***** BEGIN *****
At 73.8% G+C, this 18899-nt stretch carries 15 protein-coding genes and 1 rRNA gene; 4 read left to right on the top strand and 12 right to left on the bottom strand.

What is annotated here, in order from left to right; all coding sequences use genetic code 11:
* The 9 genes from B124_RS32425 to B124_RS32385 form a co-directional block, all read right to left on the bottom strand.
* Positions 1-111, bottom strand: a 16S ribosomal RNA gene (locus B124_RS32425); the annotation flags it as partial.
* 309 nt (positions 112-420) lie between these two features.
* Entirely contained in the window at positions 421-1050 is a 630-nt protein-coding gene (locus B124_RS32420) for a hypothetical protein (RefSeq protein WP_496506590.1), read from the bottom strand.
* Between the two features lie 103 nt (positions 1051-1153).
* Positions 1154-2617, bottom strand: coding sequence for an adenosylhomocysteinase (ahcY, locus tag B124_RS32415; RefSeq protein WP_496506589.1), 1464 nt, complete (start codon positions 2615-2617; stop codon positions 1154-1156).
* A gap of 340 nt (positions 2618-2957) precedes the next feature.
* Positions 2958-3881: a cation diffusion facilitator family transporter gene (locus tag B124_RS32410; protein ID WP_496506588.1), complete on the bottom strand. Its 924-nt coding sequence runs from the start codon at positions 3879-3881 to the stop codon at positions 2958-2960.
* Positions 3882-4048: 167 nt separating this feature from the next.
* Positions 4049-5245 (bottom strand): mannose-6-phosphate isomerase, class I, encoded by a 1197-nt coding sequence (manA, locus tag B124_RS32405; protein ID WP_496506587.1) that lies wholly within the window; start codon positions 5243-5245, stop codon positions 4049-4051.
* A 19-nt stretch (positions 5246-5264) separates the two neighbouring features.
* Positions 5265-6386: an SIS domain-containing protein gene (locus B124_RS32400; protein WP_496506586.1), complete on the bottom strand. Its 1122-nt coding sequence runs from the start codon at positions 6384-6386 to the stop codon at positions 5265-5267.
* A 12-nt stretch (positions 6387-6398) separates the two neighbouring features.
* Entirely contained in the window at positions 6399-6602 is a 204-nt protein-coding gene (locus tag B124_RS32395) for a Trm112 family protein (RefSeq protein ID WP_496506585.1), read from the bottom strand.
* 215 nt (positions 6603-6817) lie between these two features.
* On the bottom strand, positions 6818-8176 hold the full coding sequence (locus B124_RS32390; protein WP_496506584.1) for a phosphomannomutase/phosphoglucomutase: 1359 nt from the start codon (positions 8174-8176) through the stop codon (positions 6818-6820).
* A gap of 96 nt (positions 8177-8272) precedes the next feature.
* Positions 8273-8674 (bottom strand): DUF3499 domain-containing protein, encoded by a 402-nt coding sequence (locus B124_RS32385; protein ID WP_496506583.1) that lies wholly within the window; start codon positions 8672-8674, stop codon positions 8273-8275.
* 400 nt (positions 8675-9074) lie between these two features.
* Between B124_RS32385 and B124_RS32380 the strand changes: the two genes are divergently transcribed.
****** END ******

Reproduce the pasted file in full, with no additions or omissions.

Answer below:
At 73.8% G+C, this 18899-nt stretch carries 15 protein-coding genes and 1 rRNA gene; 4 read left to right on the top strand and 12 right to left on the bottom strand.

What is annotated here, in order from left to right; all coding sequences use genetic code 11:
* The 9 genes from B124_RS32425 to B124_RS32385 form a co-directional block, all read right to left on the bottom strand.
* Positions 1-111, bottom strand: a 16S ribosomal RNA gene (locus B124_RS32425); the annotation flags it as partial.
* 309 nt (positions 112-420) lie between these two features.
* Entirely contained in the window at positions 421-1050 is a 630-nt protein-coding gene (locus B124_RS32420) for a hypothetical protein (RefSeq protein WP_496506590.1), read from the bottom strand.
* Between the two features lie 103 nt (positions 1051-1153).
* Positions 1154-2617, bottom strand: coding sequence for an adenosylhomocysteinase (ahcY, locus tag B124_RS32415; RefSeq protein WP_496506589.1), 1464 nt, complete (start codon positions 2615-2617; stop codon positions 1154-1156).
* A gap of 340 nt (positions 2618-2957) precedes the next feature.
* Positions 2958-3881: a cation diffusion facilitator family transporter gene (locus tag B124_RS32410; protein ID WP_496506588.1), complete on the bottom strand. Its 924-nt coding sequence runs from the start codon at positions 3879-3881 to the stop codon at positions 2958-2960.
* Positions 3882-4048: 167 nt separating this feature from the next.
* Positions 4049-5245 (bottom strand): mannose-6-phosphate isomerase, class I, encoded by a 1197-nt coding sequence (manA, locus tag B124_RS32405; protein ID WP_496506587.1) that lies wholly within the window; start codon positions 5243-5245, stop codon positions 4049-4051.
* A 19-nt stretch (positions 5246-5264) separates the two neighbouring features.
* Positions 5265-6386: an SIS domain-containing protein gene (locus B124_RS32400; protein WP_496506586.1), complete on the bottom strand. Its 1122-nt coding sequence runs from the start codon at positions 6384-6386 to the stop codon at positions 5265-5267.
* A 12-nt stretch (positions 6387-6398) separates the two neighbouring features.
* Entirely contained in the window at positions 6399-6602 is a 204-nt protein-coding gene (locus tag B124_RS32395) for a Trm112 family protein (RefSeq protein ID WP_496506585.1), read from the bottom strand.
* 215 nt (positions 6603-6817) lie between these two features.
* On the bottom strand, positions 6818-8176 hold the full coding sequence (locus B124_RS32390; protein WP_496506584.1) for a phosphomannomutase/phosphoglucomutase: 1359 nt from the start codon (positions 8174-8176) through the stop codon (positions 6818-6820).
* A gap of 96 nt (positions 8177-8272) precedes the next feature.
* Positions 8273-8674 (bottom strand): DUF3499 domain-containing protein, encoded by a 402-nt coding sequence (locus B124_RS32385; protein ID WP_496506583.1) that lies wholly within the window; start codon positions 8672-8674, stop codon positions 8273-8275.
* 400 nt (positions 8675-9074) lie between these two features.
* Between B124_RS32385 and B124_RS32380 the strand changes: the two genes are divergently transcribed.